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The 17-member euro zone has slipped into recession following two quarters of economic output contraction, the first time it has been in recession since it experienced five consecutive quarters of recession leading up to 2009.
While the deepening European woes may seem far afield from New Zealand, Europe is China's largest customer and any Chinese contraction, or expansion, is felt in New Zealand and Australia.
News of the euro zone recession came a day after millions of Europeans held rallies against increasingly stringent austerity measures; protests in Portugal, Spain and Italy were marred by violence.
A rebound in the euro zone could be vital for the rest of the world as the US and China struggle with the impact of the crisis on their companies' ability to grow and prosper.
European equities extended their losses yesterday, echoing a sharp decline overnight on Wall Street in the US, as the rising threat to global growth from the US and Europe prompted investors to reduce their exposure to risky assets, Reuters reported.
The euro zone quarterly economic output to September fell 0.1% in the third quarter following a 0.2% decline in the second quarter, forcing the euro zone's 9.4 trillion ($NZ14.8 trillion) economy officially into recession.
Italy and Spain have been in contraction for a year already and Greece is suffering an outright depression.
Craigs Investment Partners broker Peter McIntyre said between the deepening European crisis and the $US607 billion ($NZ748.4 billion) "fiscal cliff" of tax hikes and public spending cuts being faced by the United States, investors, consumers and businesses are subsequently "sitting on" billion of dollars in savings and adopting a "wait and see" attitude.
"Without investment in businesses or consumer spending, the economic wheels will start turning slower and slower," he said yesterday.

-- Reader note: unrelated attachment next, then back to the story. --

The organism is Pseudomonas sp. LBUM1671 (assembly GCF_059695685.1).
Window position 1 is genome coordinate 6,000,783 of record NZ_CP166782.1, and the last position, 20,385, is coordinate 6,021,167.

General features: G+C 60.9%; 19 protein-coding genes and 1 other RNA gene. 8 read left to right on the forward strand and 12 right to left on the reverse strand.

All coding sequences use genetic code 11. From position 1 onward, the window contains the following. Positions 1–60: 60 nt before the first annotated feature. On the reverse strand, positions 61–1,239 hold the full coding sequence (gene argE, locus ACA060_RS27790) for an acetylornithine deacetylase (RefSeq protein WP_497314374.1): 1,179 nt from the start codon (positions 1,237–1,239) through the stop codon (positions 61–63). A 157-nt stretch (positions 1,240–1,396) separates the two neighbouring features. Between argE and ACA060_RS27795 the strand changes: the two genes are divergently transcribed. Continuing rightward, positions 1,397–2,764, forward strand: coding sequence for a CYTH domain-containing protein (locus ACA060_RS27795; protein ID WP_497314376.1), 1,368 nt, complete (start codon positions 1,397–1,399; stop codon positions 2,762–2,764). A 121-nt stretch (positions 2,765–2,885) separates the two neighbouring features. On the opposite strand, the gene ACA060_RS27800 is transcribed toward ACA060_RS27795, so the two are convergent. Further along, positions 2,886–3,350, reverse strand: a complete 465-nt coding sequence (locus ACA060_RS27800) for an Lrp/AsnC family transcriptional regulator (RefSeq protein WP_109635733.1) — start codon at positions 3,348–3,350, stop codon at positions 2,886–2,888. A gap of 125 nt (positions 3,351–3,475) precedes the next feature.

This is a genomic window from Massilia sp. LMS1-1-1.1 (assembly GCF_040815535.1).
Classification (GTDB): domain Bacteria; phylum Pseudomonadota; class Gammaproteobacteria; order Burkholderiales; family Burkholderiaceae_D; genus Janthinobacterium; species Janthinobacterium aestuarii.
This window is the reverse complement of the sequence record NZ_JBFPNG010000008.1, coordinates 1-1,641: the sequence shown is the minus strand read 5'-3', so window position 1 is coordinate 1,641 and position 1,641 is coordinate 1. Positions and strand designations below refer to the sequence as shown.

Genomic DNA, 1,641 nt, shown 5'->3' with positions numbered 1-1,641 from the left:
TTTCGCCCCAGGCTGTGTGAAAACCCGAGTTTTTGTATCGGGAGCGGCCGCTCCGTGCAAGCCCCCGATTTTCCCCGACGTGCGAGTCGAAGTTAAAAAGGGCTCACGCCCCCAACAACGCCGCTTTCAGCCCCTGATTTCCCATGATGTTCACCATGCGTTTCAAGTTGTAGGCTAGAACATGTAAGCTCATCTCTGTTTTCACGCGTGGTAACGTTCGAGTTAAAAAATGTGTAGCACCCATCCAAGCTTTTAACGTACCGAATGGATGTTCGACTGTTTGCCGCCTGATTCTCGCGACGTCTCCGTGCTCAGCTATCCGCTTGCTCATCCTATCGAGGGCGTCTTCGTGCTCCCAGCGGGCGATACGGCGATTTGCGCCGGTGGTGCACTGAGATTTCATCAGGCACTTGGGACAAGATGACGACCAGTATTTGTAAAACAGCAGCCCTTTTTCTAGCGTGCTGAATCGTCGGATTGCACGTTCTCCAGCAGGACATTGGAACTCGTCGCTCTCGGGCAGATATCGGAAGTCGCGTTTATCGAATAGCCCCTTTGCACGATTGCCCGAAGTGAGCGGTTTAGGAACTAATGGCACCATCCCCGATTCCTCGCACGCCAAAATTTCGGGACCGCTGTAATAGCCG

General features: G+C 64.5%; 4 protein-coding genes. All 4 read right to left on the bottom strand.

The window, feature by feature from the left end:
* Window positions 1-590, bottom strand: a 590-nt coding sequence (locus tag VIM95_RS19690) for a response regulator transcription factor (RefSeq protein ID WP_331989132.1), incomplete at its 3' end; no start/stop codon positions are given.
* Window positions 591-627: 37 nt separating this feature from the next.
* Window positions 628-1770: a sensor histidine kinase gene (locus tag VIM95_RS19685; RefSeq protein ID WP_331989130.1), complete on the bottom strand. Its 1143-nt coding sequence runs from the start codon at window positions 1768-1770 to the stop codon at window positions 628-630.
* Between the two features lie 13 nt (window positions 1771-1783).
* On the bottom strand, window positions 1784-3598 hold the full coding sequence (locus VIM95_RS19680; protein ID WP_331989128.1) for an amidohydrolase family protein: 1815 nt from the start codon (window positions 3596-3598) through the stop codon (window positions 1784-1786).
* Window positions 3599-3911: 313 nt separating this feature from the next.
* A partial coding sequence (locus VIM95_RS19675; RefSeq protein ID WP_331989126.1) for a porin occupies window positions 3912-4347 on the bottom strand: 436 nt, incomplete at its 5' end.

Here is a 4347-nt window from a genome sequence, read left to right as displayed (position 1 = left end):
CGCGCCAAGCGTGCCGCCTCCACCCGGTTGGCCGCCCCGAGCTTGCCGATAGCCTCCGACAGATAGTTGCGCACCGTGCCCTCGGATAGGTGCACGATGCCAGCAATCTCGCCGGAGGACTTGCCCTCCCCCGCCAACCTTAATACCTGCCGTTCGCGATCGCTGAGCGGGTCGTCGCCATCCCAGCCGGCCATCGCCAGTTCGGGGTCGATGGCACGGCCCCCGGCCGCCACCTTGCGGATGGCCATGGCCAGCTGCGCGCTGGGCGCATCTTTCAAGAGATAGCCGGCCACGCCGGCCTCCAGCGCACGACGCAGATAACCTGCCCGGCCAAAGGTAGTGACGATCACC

He cited recent retail data out of the US, Australia and New Zealand which showed recent downturns in retail spending.
Germany and France, the euro zone's biggest economies, could not save the bloc from a double-dip recession even though both countries managed 0.2% growth in the quarter, Reuters reported.
Large, countries like Italy, Spain and the Netherlands all contracted and Belgium, a big exporter, stagnated.
Mr McIntyre said "We're seeing the problems moving into the core [of Europe]. Germany has been the one showing strength."
Paul De Grauwe, an economist with the London School of Economics, said Europe was getting into a double-dip recession "which is entirely self-made".
"It is a result of excessive austerity in southern countries and unwillingness in the north to do anything else," he said.
Not everyone shares that view and the European Commission said labour costs were falling and exports rising in Greece, Portugal, Spain and Ireland. It said austerity was a necessary evil to bring down unsustainable budget deficits.
The European Commission sees a 0.4% contraction for the euro zone in all of 2012.
Hopes for a recovery next year are also fading, with the European Commission saying the economy will grow just 0.1% in 2013.